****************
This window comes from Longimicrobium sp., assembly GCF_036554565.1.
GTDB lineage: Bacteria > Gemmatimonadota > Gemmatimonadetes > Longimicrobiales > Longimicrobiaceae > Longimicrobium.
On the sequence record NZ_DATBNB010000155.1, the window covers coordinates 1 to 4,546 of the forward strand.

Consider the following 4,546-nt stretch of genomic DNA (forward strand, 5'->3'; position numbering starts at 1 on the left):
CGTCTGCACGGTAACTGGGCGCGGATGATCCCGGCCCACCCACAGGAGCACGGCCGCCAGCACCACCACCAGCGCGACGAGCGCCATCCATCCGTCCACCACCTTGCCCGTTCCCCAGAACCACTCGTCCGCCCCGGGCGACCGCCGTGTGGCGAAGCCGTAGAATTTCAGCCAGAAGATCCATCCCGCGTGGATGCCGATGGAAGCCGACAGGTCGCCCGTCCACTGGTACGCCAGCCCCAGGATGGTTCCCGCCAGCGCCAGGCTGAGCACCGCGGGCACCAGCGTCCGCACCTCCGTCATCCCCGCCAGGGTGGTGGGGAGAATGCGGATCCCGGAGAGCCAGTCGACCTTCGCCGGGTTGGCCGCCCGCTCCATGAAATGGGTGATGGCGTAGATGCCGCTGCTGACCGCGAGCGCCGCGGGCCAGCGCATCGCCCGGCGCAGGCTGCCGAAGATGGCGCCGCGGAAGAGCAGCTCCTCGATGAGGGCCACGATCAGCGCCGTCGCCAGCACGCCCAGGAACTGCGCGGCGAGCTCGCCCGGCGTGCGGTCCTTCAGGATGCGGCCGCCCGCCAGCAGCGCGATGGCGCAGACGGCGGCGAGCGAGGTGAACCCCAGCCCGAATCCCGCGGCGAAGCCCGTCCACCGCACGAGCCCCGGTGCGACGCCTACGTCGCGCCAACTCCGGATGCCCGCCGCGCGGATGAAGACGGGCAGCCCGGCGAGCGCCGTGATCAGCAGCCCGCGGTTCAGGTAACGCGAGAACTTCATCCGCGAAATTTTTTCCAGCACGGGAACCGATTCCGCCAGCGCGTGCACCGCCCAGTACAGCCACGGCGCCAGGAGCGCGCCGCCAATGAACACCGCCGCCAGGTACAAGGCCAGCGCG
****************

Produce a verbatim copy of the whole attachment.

This window comes from Longimicrobium sp., assembly GCF_036554565.1.
GTDB lineage: Bacteria > Gemmatimonadota > Gemmatimonadetes > Longimicrobiales > Longimicrobiaceae > Longimicrobium.
On the sequence record NZ_DATBNB010000155.1, the window covers coordinates 1 to 4,546 of the forward strand.

Consider the following 4,546-nt stretch of genomic DNA (forward strand, 5'->3'; position numbering starts at 1 on the left):
CGTCTGCACGGTAACTGGGCGCGGATGATCCCGGCCCACCCACAGGAGCACGGCCGCCAGCACCACCACCAGCGCGACGAGCGCCATCCATCCGTCCACCACCTTGCCCGTTCCCCAGAACCACTCGTCCGCCCCGGGCGACCGCCGTGTGGCGAAGCCGTAGAATTTCAGCCAGAAGATCCATCCCGCGTGGATGCCGATGGAAGCCGACAGGTCGCCCGTCCACTGGTACGCCAGCCCCAGGATGGTTCCCGCCAGCGCCAGGCTGAGCACCGCGGGCACCAGCGTCCGCACCTCCGTCATCCCCGCCAGGGTGGTGGGGAGAATGCGGATCCCGGAGAGCCAGTCGACCTTCGCCGGGTTGGCCGCCCGCTCCATGAAATGGGTGATGGCGTAGATGCCGCTGCTGACCGCGAGCGCCGCGGGCCAGCGCATCGCCCGGCGCAGGCTGCCGAAGATGGCGCCGCGGAAGAGCAGCTCCTCGATGAGGGCCACGATCAGCGCCGTCGCCAGCACGCCCAGGAACTGCGCGGCGAGCTCGCCCGGCGTGCGGTCCTTCAGGATGCGGCCGCCCGCCAGCAGCGCGATGGCGCAGACGGCGGCGAGCGAGGTGAACCCCAGCCCGAATCCCGCGGCGAAGCCCGTCCACCGCACGAGCCCCGGTGCGACGCCTACGTCGCGCCAACTCCGGATGCCCGCCGCGCGGATGAAGACGGGCAGCCCGGCGAGCGCCGTGATCAGCAGCCCGCGGTTCAGGTAACGCGAGAACTTCATCCGCGAAATTTTTTCCAGCACGGGAACCGATTCCGCCAGCGCGTGCACCGCCCAGTACAGCCACGGCGCCAGGAGCGCGCCGCCAATGAACACCGCCGCCAGGTACAAGGCCAGCGCG